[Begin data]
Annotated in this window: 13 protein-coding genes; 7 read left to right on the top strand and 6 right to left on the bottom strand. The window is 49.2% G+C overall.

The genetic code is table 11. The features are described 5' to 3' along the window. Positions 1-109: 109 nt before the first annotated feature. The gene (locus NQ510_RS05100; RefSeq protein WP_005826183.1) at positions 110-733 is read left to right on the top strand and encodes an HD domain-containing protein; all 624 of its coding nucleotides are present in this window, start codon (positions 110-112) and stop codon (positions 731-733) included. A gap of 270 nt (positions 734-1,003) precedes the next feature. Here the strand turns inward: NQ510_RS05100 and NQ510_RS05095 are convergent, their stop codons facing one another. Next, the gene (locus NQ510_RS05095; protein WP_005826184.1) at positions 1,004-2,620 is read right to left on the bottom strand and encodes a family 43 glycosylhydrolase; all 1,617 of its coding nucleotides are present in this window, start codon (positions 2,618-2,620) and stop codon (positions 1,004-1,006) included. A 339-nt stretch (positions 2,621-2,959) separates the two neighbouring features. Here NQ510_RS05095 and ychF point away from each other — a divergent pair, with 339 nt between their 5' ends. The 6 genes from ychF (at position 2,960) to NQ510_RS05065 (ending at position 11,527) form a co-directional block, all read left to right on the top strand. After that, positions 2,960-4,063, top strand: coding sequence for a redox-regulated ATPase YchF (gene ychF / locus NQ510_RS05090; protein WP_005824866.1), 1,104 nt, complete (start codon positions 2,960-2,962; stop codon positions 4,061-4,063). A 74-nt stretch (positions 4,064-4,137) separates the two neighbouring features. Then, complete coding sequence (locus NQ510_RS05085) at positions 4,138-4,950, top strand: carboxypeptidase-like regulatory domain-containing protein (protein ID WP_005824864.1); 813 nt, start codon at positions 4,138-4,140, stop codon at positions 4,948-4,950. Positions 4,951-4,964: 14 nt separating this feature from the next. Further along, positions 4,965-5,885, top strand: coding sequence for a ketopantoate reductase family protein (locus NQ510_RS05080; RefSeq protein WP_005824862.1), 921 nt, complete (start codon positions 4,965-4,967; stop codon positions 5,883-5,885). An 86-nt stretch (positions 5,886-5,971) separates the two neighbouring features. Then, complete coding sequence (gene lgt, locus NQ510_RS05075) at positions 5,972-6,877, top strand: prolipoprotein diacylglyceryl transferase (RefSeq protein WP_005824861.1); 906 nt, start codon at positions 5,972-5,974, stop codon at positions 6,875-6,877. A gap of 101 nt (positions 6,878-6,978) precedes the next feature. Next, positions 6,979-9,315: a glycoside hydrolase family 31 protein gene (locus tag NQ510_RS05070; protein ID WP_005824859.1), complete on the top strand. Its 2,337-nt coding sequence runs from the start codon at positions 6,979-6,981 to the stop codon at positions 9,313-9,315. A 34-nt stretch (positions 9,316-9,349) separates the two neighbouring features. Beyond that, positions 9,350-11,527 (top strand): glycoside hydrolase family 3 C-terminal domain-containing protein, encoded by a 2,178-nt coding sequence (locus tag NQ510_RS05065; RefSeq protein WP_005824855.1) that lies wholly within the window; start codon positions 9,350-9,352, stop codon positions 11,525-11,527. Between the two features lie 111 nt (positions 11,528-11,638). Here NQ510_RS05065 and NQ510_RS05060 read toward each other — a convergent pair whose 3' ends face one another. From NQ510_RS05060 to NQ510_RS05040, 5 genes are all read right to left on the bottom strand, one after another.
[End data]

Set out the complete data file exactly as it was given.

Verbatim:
Annotated in this window: 13 protein-coding genes; 7 read left to right on the top strand and 6 right to left on the bottom strand. The window is 49.2% G+C overall.

The genetic code is table 11. The features are described 5' to 3' along the window. Positions 1-109: 109 nt before the first annotated feature. The gene (locus NQ510_RS05100; RefSeq protein WP_005826183.1) at positions 110-733 is read left to right on the top strand and encodes an HD domain-containing protein; all 624 of its coding nucleotides are present in this window, start codon (positions 110-112) and stop codon (positions 731-733) included. A gap of 270 nt (positions 734-1,003) precedes the next feature. Here the strand turns inward: NQ510_RS05100 and NQ510_RS05095 are convergent, their stop codons facing one another. Next, the gene (locus NQ510_RS05095; protein WP_005826184.1) at positions 1,004-2,620 is read right to left on the bottom strand and encodes a family 43 glycosylhydrolase; all 1,617 of its coding nucleotides are present in this window, start codon (positions 2,618-2,620) and stop codon (positions 1,004-1,006) included. A 339-nt stretch (positions 2,621-2,959) separates the two neighbouring features. Here NQ510_RS05095 and ychF point away from each other — a divergent pair, with 339 nt between their 5' ends. The 6 genes from ychF (at position 2,960) to NQ510_RS05065 (ending at position 11,527) form a co-directional block, all read left to right on the top strand. After that, positions 2,960-4,063, top strand: coding sequence for a redox-regulated ATPase YchF (gene ychF / locus NQ510_RS05090; protein WP_005824866.1), 1,104 nt, complete (start codon positions 2,960-2,962; stop codon positions 4,061-4,063). A 74-nt stretch (positions 4,064-4,137) separates the two neighbouring features. Then, complete coding sequence (locus NQ510_RS05085) at positions 4,138-4,950, top strand: carboxypeptidase-like regulatory domain-containing protein (protein ID WP_005824864.1); 813 nt, start codon at positions 4,138-4,140, stop codon at positions 4,948-4,950. Positions 4,951-4,964: 14 nt separating this feature from the next. Further along, positions 4,965-5,885, top strand: coding sequence for a ketopantoate reductase family protein (locus NQ510_RS05080; RefSeq protein WP_005824862.1), 921 nt, complete (start codon positions 4,965-4,967; stop codon positions 5,883-5,885). An 86-nt stretch (positions 5,886-5,971) separates the two neighbouring features. Then, complete coding sequence (gene lgt, locus NQ510_RS05075) at positions 5,972-6,877, top strand: prolipoprotein diacylglyceryl transferase (RefSeq protein WP_005824861.1); 906 nt, start codon at positions 5,972-5,974, stop codon at positions 6,875-6,877. A gap of 101 nt (positions 6,878-6,978) precedes the next feature. Next, positions 6,979-9,315: a glycoside hydrolase family 31 protein gene (locus tag NQ510_RS05070; protein ID WP_005824859.1), complete on the top strand. Its 2,337-nt coding sequence runs from the start codon at positions 6,979-6,981 to the stop codon at positions 9,313-9,315. A 34-nt stretch (positions 9,316-9,349) separates the two neighbouring features. Beyond that, positions 9,350-11,527 (top strand): glycoside hydrolase family 3 C-terminal domain-containing protein, encoded by a 2,178-nt coding sequence (locus tag NQ510_RS05065; RefSeq protein WP_005824855.1) that lies wholly within the window; start codon positions 9,350-9,352, stop codon positions 11,525-11,527. Between the two features lie 111 nt (positions 11,528-11,638). Here NQ510_RS05065 and NQ510_RS05060 read toward each other — a convergent pair whose 3' ends face one another. From NQ510_RS05060 to NQ510_RS05040, 5 genes are all read right to left on the bottom strand, one after another.